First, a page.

Multiple Sclerosis

18    Multiple Sclerosis

An international committee has developed specific MRI criteria for the diagnosis of MS, which include three of the following disseminated in time: (1) a gadolinium-enhancing brain or spinal cord lesion or a total of nine T2-hyperintense lesions, (2) one infratentorial or spinal cord lesion, (3) one juxtacortical lesion, and (4) three periventricular lesions. MRI is the most sensitive test for MS, although findings may be confused with those of small vessel ischemia. A younger, female patient favors MS, and given the high prevalence of small vessel disease, older patients must not be diagnosed with MS based solely on imaging. Figure 18.1A demonstrates the typical pattern of disease on FLAIR scans, with small focal areas of abnormal high SI—correlating pathologically with edema and gliosis—scattered throughout the periventricular white matter. Periventricular lesions are nonspecific for MS, as opposed to callosal lesions— best seen on sagittal FLAIR images as in Fig. 18.1B (white arrow). These are typically oval-shaped with a flat inferior border, line the ependymal surface, and are oriented perpendicular to the lateral ventricle. Such findings are sometimes overlooked on axial scans (Fig. 18.1A, black arrow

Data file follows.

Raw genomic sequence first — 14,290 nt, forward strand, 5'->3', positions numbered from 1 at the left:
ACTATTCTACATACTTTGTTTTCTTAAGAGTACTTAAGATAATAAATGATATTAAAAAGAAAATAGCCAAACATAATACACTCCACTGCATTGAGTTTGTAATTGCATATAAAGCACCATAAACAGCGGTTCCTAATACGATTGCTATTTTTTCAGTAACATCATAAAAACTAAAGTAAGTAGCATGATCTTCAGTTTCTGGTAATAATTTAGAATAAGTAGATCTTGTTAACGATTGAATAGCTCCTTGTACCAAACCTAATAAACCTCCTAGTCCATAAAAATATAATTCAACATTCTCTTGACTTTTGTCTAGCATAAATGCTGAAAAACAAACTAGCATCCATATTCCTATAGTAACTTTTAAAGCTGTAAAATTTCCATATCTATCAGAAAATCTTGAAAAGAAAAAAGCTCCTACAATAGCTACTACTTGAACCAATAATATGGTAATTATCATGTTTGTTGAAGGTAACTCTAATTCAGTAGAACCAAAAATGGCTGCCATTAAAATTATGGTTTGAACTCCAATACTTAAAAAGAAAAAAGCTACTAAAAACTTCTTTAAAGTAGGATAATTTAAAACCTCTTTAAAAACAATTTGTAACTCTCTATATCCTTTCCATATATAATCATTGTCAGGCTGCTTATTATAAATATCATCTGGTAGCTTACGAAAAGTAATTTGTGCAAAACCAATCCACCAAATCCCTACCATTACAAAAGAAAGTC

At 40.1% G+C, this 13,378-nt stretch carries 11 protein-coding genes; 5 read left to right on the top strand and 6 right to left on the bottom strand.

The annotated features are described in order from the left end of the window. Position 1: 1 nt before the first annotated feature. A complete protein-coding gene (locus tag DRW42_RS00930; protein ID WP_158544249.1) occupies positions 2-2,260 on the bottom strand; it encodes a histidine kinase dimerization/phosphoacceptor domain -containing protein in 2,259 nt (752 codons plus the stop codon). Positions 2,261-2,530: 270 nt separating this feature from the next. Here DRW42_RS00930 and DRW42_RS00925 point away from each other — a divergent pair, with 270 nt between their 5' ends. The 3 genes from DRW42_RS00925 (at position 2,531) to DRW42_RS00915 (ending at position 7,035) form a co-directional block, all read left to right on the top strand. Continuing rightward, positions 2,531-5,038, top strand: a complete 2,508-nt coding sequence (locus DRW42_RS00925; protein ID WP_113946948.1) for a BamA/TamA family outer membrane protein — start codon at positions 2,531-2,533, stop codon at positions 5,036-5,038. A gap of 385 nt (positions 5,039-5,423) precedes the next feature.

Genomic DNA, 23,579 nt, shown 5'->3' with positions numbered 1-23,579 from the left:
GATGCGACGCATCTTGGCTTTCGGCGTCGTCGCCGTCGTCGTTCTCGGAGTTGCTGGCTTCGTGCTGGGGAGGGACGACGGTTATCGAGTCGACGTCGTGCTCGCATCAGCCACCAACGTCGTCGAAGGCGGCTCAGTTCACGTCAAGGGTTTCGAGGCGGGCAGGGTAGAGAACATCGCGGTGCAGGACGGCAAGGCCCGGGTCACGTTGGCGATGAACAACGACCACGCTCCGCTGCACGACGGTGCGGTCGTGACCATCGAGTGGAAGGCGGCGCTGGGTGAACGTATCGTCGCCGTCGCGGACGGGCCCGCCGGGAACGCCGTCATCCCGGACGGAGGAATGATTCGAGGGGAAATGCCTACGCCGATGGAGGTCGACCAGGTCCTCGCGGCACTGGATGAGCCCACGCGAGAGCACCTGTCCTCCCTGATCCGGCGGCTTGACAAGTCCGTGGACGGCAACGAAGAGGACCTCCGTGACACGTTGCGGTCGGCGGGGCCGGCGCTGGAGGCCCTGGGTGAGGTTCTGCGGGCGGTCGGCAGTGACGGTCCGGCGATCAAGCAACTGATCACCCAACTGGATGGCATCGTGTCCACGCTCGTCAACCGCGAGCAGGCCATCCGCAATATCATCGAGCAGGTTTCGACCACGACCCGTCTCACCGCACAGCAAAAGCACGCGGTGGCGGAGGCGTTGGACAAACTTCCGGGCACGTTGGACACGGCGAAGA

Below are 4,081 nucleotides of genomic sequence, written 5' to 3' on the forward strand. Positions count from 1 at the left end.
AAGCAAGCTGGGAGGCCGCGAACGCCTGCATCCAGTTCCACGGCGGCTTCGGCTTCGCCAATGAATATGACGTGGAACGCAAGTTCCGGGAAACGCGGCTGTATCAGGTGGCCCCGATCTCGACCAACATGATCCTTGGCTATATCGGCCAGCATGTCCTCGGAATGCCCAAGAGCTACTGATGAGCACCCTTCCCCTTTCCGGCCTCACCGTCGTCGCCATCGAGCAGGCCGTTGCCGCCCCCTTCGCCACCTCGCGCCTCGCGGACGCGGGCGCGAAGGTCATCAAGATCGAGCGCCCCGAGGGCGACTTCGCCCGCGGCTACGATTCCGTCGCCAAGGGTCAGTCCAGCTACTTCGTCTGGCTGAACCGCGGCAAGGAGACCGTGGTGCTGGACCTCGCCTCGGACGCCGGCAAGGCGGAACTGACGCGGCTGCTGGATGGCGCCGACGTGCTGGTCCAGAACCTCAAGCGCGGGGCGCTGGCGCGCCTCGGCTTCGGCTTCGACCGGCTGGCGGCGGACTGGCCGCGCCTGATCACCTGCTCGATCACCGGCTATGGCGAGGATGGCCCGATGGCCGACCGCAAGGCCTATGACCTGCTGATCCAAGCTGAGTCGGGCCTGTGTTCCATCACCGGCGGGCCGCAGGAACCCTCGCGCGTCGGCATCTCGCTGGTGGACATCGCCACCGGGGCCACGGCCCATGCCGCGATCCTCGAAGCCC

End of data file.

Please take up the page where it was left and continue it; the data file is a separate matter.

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Aug 27, 2016 | Posted by in NUCLEAR MEDICINE | Comments Off on Multiple Sclerosis

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